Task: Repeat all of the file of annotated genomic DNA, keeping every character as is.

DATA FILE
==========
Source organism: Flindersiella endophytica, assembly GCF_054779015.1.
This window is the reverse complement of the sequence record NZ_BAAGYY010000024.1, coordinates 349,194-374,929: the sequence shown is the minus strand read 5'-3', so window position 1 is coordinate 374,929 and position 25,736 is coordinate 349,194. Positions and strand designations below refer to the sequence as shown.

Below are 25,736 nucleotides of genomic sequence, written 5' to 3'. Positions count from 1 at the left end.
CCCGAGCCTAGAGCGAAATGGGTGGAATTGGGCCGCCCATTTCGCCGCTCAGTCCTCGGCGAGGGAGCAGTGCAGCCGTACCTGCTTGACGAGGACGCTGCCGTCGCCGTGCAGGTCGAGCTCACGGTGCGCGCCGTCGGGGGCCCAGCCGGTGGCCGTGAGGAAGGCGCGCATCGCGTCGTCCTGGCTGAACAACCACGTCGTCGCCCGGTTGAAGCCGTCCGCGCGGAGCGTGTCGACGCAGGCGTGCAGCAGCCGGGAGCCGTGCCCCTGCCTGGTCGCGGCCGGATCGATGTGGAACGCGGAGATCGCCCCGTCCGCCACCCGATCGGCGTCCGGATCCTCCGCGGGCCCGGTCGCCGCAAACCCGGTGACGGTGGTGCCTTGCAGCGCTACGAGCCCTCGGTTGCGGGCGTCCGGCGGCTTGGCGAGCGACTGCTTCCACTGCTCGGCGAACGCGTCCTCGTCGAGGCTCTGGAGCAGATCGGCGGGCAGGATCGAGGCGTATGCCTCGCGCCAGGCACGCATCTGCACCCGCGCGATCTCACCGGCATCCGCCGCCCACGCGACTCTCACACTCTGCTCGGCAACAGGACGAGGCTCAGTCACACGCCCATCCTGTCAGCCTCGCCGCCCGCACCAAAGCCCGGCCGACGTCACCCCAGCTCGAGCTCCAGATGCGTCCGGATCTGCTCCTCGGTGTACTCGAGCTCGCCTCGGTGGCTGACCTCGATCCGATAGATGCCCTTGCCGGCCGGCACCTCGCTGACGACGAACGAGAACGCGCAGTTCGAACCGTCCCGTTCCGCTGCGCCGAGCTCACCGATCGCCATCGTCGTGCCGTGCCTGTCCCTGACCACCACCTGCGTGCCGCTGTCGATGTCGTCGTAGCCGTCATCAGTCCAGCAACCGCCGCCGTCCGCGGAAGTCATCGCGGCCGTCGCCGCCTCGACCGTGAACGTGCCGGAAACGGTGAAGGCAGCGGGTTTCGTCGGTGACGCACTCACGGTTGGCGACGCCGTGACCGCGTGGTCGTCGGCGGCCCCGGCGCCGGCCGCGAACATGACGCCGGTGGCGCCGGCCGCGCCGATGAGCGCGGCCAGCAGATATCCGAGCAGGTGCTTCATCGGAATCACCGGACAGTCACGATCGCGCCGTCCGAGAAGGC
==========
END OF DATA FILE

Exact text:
Source organism: Flindersiella endophytica, assembly GCF_054779015.1.
This window is the reverse complement of the sequence record NZ_BAAGYY010000024.1, coordinates 349,194-374,929: the sequence shown is the minus strand read 5'-3', so window position 1 is coordinate 374,929 and position 25,736 is coordinate 349,194. Positions and strand designations below refer to the sequence as shown.

Below are 25,736 nucleotides of genomic sequence, written 5' to 3'. Positions count from 1 at the left end.
CCCGAGCCTAGAGCGAAATGGGTGGAATTGGGCCGCCCATTTCGCCGCTCAGTCCTCGGCGAGGGAGCAGTGCAGCCGTACCTGCTTGACGAGGACGCTGCCGTCGCCGTGCAGGTCGAGCTCACGGTGCGCGCCGTCGGGGGCCCAGCCGGTGGCCGTGAGGAAGGCGCGCATCGCGTCGTCCTGGCTGAACAACCACGTCGTCGCCCGGTTGAAGCCGTCCGCGCGGAGCGTGTCGACGCAGGCGTGCAGCAGCCGGGAGCCGTGCCCCTGCCTGGTCGCGGCCGGATCGATGTGGAACGCGGAGATCGCCCCGTCCGCCACCCGATCGGCGTCCGGATCCTCCGCGGGCCCGGTCGCCGCAAACCCGGTGACGGTGGTGCCTTGCAGCGCTACGAGCCCTCGGTTGCGGGCGTCCGGCGGCTTGGCGAGCGACTGCTTCCACTGCTCGGCGAACGCGTCCTCGTCGAGGCTCTGGAGCAGATCGGCGGGCAGGATCGAGGCGTATGCCTCGCGCCAGGCACGCATCTGCACCCGCGCGATCTCACCGGCATCCGCCGCCCACGCGACTCTCACACTCTGCTCGGCAACAGGACGAGGCTCAGTCACACGCCCATCCTGTCAGCCTCGCCGCCCGCACCAAAGCCCGGCCGACGTCACCCCAGCTCGAGCTCCAGATGCGTCCGGATCTGCTCCTCGGTGTACTCGAGCTCGCCTCGGTGGCTGACCTCGATCCGATAGATGCCCTTGCCGGCCGGCACCTCGCTGACGACGAACGAGAACGCGCAGTTCGAACCGTCCCGTTCCGCTGCGCCGAGCTCACCGATCGCCATCGTCGTGCCGTGCCTGTCCCTGACCACCACCTGCGTGCCGCTGTCGATGTCGTCGTAGCCGTCATCAGTCCAGCAACCGCCGCCGTCCGCGGAAGTCATCGCGGCCGTCGCCGCCTCGACCGTGAACGTGCCGGAAACGGTGAAGGCAGCGGGTTTCGTCGGTGACGCACTCACGGTTGGCGACGCCGTGACCGCGTGGTCGTCGGCGGCCCCGGCGCCGGCCGCGAACATGACGCCGGTGGCGCCGGCCGCGCCGATGAGCGCGGCCAGCAGATATCCGAGCAGGTGCTTCATCGGAATCACCGGACAGTCACGATCGCGCCGTCCGAGAAGGC